We propose a Simple Insertion Improvement Heuristic (SIIH) for the local search procedure in GRASP, which combines the swap move, the backward move, and the insertion move, to collectively conduct neighborhood exploration. The three move operators are defined as follows.(i)Swap Move. Given a feasible schedule, the swap move replaces a scheduled request with such an unscheduled request that satisfies the following: is visible between the time intervals ; is permitted to be imaged not later than the time . is permitted to be imaged if the total time for the manoeuver time from the precedent to , the manoeuver time from to the next , and the imaging time for the are no more than ; that is, .(ii)Backward Move. The backward move enables a sequence of requests that follows the newly inserted request to be imaged at an earlier time, which thus results in an available time span. For a request , its imaging time can be shifted to be an earlier time if it satisfies the following:    is visible between the time intervals ; the manoeuver time from the precedent to the request is no more than ; that is, ; the next can be imaged not later than the time .(iii)Insertion Move. The insertion move inserts an unscheduled request into the current schedule when a sufficient time span occurs after a sequence of backward moves. An unscheduled request is qualified to be inserted behind the request that performs the last backward move if the following conditions are satisfied: is visible between the time intervals ; can be imaged not later than the time ; that is, .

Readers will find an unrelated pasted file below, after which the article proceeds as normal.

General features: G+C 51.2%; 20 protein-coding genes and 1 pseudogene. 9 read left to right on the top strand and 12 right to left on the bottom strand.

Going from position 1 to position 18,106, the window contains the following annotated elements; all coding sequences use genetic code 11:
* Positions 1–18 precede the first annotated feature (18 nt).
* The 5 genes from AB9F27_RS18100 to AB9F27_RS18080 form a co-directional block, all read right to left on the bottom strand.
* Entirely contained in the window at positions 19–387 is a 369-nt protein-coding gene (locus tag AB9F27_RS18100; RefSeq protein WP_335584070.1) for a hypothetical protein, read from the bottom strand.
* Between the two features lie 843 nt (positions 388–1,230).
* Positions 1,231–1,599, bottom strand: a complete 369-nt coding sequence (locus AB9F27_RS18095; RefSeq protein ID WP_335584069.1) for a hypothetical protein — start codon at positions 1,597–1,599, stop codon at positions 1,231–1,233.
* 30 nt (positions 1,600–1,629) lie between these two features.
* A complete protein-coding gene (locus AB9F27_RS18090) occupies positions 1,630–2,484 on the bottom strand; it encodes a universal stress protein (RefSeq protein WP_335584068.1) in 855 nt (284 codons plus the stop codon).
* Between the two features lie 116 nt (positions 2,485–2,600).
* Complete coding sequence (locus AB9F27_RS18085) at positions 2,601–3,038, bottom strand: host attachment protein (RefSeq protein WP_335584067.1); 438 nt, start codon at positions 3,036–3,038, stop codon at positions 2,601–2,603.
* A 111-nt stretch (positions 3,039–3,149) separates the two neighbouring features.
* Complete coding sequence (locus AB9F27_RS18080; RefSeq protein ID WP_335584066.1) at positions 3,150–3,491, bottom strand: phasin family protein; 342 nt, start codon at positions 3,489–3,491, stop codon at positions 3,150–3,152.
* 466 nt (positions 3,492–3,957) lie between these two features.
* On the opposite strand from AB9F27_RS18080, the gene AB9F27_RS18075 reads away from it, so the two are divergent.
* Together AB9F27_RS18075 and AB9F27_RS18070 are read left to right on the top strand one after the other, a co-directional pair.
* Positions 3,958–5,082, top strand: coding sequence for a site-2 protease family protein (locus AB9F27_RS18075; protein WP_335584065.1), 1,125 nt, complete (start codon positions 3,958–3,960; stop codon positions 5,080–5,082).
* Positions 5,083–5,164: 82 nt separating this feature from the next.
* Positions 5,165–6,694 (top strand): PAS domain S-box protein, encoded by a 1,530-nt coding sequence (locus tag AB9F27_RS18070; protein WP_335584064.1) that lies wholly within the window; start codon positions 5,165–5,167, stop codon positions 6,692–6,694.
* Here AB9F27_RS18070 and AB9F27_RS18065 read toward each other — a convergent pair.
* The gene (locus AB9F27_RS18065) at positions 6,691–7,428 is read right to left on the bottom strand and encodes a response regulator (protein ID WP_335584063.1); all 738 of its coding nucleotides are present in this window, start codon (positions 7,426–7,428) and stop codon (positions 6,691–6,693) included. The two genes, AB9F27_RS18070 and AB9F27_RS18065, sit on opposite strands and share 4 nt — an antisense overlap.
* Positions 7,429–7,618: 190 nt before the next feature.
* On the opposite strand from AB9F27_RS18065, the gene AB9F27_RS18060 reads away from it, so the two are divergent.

The complexity to determine the visibility of a during a given time interval, the manoeuver time between two consecutive imaging requests, and the qualification of imaging an request during a given time interval are all . Hence, both the complexity of performing a swap move and an insertion move are while the complexity of performing a backward move is bounded by .

3.2.2. Simple Insertion Improvement Heuristic